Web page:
PROGRAMME for 2019
Monday 16 September 2019—6.30 pm—PLEASE NOTE CHANGE OF DATE—
Pat Morris—The Hastings Rarities—taking the long view
Abstract.—It is now over 50 years since hundreds of bird records were dismissed as potentially fraudulent on the grounds that it was unlikely that so many rare species would turn up within a short period of time and a limited area around Hastings. Statistical analysis confirmed a significant difference between the number of records within that area and time compared other areas of Kent/Sussex and with later. In ornithological terms it makes limited difference, as most of the suspect species have been found subsequently in that area. It has long been widely accepted that fraud occurred and that a local taxidermist, George Bristow, was responsible for perpetrating this. Bristow was unable to defend himself, having died, and the taxidermy profession was besmirched. Although protests were made at the time the issue appears closed. However, there remain worrying doubts when the evidence is examined closely. At the same time, in retrospect there may be further evidence to confirm Bristow’s guilt. A colleague, Philip Redman, who has also been studying details of the Hastings affair, may hopefully be able to join us from Paris.
Biography.—Dr Pat Morris was Senior Lecturer in Zoology at Royal Holloway, Univ. of London, and well known for his studies of mammal ecology. He is a past Chairman of the Mammal Society, a former Council Member of the National Trust, and has published >70 scientific papers and c.20 books. A consultant to several major publishers and the BBC Natural History Unit, in his spare time he has pursued a long-standing interest in the history of taxidermy and was appointed the first Hon. Life Member of the Guild of Taxidermists. He was awarded the Founder’s Medal by the Society for the History of Natural History and made MBE in the 2015 Honours List ‘for services to the natural and historic environment’.
Saturday 26 October 2019 – One-day joint conference with the Neotropical Bird Club and the Natural History Museum in the Flett Theatre of the Natural History Museum in South Kensington, London. Attendance is open to all and entrance is free. Speakers will include:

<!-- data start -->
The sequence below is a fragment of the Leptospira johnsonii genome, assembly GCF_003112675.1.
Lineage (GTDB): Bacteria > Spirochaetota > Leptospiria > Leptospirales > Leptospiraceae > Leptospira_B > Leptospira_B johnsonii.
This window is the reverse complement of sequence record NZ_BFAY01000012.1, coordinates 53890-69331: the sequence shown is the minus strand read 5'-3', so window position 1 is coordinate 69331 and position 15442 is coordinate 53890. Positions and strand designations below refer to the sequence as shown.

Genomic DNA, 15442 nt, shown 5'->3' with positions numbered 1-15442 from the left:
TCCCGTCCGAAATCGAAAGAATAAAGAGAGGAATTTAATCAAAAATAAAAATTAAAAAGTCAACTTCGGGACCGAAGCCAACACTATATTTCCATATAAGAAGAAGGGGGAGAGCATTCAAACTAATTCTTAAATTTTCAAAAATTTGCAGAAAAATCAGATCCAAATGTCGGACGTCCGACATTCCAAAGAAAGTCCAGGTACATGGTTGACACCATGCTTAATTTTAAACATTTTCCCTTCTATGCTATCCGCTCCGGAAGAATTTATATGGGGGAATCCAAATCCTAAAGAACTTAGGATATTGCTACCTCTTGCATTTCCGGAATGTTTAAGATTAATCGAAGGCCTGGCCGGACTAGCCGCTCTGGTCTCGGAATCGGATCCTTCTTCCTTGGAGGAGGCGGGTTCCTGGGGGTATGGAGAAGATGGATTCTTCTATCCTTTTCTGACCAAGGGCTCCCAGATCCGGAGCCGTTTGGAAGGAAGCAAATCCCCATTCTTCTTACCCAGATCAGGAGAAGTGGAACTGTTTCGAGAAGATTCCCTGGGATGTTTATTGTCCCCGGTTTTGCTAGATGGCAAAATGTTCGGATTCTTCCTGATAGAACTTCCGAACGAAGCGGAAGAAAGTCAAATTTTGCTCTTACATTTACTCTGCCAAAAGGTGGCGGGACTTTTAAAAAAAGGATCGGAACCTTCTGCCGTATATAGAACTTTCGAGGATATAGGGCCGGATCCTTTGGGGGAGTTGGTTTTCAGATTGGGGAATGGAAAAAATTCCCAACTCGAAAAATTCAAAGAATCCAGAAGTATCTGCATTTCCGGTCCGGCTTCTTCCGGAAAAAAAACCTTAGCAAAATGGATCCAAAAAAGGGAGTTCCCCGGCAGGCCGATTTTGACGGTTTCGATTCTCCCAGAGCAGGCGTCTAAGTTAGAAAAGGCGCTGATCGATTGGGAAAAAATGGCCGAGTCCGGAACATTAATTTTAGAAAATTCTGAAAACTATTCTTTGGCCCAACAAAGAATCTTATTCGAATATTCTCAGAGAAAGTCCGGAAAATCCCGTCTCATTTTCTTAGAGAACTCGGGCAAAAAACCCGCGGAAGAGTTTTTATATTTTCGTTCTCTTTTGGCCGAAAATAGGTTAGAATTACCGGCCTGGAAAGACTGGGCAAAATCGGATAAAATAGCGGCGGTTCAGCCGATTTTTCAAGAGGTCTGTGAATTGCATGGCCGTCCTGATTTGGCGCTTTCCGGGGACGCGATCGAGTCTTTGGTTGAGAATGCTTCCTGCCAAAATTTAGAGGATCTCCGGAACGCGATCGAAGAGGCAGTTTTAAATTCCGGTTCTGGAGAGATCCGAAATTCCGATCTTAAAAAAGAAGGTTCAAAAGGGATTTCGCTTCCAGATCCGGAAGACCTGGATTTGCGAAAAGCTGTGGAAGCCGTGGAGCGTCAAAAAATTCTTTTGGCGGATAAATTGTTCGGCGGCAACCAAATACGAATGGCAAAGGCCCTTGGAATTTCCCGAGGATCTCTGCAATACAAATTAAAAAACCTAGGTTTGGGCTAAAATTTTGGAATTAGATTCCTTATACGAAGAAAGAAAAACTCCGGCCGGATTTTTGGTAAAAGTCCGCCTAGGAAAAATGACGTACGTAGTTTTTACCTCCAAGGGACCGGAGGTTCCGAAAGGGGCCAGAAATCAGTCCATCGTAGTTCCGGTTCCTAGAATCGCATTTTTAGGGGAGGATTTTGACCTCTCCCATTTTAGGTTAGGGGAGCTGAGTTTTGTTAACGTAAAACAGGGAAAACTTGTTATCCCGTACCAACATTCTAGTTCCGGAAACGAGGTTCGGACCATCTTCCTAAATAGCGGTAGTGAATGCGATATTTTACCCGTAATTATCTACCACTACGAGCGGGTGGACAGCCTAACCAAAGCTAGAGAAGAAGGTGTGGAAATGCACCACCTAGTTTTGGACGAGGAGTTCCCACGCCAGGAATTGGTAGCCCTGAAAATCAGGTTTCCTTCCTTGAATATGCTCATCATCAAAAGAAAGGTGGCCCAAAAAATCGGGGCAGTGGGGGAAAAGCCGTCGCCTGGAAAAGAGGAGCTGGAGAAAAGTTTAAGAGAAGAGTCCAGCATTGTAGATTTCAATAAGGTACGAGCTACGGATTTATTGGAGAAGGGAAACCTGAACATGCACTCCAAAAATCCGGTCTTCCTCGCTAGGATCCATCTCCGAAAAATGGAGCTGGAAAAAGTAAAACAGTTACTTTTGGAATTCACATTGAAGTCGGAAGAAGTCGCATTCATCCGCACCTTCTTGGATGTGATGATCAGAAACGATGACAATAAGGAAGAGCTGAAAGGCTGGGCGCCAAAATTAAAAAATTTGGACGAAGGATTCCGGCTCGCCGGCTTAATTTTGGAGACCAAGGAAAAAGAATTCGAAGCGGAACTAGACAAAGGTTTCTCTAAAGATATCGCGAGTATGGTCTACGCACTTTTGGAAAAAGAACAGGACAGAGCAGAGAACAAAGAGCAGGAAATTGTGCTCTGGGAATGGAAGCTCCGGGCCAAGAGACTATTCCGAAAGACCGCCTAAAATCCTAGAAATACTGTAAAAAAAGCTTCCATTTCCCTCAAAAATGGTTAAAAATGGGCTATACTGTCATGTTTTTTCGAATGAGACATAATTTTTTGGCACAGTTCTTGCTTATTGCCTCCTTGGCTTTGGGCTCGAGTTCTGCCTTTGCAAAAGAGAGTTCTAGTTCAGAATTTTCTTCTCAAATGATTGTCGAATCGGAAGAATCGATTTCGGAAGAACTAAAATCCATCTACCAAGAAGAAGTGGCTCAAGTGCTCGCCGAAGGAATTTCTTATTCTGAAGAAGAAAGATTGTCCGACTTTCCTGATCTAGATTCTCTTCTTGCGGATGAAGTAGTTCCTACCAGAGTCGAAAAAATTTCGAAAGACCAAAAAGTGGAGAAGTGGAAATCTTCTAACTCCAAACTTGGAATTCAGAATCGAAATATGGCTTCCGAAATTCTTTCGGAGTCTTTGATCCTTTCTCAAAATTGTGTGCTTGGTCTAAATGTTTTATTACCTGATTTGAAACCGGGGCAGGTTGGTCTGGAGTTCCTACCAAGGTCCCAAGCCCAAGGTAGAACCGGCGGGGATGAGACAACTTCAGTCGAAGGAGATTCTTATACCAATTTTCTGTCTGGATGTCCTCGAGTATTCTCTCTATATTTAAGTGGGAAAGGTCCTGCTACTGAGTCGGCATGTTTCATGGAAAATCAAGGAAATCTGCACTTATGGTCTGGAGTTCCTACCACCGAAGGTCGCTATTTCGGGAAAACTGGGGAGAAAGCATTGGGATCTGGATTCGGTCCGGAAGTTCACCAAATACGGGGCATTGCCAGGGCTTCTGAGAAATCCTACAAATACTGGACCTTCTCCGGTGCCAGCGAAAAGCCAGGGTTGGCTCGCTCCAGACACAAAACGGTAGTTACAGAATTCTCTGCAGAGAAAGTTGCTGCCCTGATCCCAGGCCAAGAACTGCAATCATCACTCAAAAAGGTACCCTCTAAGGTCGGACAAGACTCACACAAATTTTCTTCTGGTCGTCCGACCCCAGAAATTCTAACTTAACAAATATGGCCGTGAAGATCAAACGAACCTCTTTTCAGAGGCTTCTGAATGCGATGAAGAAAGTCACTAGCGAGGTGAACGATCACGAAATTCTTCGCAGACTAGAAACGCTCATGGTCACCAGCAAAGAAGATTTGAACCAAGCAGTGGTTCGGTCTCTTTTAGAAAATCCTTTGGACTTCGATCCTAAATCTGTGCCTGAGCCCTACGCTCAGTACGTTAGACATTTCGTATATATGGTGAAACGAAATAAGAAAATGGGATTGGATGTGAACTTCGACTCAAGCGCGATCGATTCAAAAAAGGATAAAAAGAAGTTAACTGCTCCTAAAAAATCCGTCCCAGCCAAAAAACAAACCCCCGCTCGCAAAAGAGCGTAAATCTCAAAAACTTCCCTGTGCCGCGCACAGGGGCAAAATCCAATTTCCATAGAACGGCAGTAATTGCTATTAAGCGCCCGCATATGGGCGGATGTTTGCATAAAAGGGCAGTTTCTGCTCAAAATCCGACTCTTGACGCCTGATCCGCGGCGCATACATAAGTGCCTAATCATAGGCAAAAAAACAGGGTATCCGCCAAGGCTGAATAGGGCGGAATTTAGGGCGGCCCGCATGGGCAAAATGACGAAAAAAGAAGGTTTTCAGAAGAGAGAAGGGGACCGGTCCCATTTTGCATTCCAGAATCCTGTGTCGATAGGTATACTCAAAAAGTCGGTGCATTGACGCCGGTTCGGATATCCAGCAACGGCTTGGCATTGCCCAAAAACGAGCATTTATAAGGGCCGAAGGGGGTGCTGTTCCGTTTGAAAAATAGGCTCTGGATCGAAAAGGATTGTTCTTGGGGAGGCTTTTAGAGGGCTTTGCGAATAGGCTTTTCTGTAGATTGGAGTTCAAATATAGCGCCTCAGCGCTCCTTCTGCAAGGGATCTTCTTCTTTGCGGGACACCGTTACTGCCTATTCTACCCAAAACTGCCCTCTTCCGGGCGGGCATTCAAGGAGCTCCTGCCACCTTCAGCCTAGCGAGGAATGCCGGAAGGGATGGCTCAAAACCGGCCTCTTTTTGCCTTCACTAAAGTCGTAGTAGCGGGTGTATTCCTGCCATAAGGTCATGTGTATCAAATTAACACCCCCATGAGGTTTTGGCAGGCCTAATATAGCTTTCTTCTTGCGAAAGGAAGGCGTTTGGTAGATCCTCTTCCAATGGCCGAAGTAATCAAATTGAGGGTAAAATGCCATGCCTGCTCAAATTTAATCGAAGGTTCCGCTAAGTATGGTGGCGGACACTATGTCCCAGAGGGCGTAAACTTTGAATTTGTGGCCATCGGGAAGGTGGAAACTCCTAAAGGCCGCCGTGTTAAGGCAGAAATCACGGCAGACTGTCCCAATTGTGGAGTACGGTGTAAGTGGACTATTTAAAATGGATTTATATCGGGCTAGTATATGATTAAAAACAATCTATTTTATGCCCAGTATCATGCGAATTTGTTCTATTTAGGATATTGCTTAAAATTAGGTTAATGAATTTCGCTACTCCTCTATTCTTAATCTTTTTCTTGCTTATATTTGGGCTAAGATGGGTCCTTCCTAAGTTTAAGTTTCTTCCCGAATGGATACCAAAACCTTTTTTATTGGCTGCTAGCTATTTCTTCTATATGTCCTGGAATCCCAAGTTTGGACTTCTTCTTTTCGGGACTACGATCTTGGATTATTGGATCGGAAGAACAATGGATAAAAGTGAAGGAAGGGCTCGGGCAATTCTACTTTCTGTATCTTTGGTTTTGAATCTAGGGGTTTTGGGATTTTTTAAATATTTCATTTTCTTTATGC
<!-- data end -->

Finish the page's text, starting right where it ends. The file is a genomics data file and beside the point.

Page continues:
Luís Fábio Silveira – Avoiding extinctions in the most threatened area in the Neotropics: the Pernambuco Centre of Endemism, Brazil
Christian Devenish – Conservation of dry forest endemic birds in northwest Peru
Martin Schaefer – Using science to protect Ecuador’s most threatened birds
Alexander Lees – Diversity in avian mimicry
Samuel Jones – The physiology/behaviour nexus in a Central American cloud forest songbird, the Black-headed Nightingale-Thrush Catharus mexicanus
Joseph Tobias – Frontiers of knowledge: a quarter-century of Neotropical discovery
See here for full details.
Monday 18 November 2019—6.30 pm—Tim Birkhead—The wonderful Mr Willughby—the start of scientific ornithology
Abstract.— The first scientific bird book was The ornithology of Francis Willughby, named in Willughby’s honour by his friend John Ray after Willughby’s death at the age of just 36 in 1672. These two men were pioneers of the scientific revolution and changed the way we think about birds. Until recently it was widely assumed that Ray was the brains and Willughby a mere ‘talented amateur’, but after a decade of research I have been able to show that Willughby was every bit as brilliant as his co-author and friend John Ray. In this talk I will tell the story of Willughby’s short but spectacularly productive life—a story every ornithologist ought to know.
Biography.— Tim Birkhead is emeritus professor of behavioural ecology at the Univ. of Sheffield. He completed a D.Phil. at Oxford on guillemots (Alcidae) in 1976, before taking a lectureship at Sheffield in 1976 where he has been ever since. Tim is a Fellow of the Royal Society—the UK’s most prestigious scientific society. His main research is on promiscuity in birds, but he is also interested in the history of science. He has maintained a long-term study of Common Guillemots Uria aalge on Skomer Island, Wales, for the last 47 years and raised UK£150,000 through crowd funding to keep the study going. Tim has won several awards for his undergraduate teaching. He is also an award-winning author and has written 15 books, including several popular science works. He has featured on BBC Radio 4’s Life Scientific, The Infinite Monkey Cage and Inside Science, and his book The most perfect thing: the inside (and outside) of a bird’s egg was made into a TV programme with David Attenborough, who referred to the book as “Magnificent”.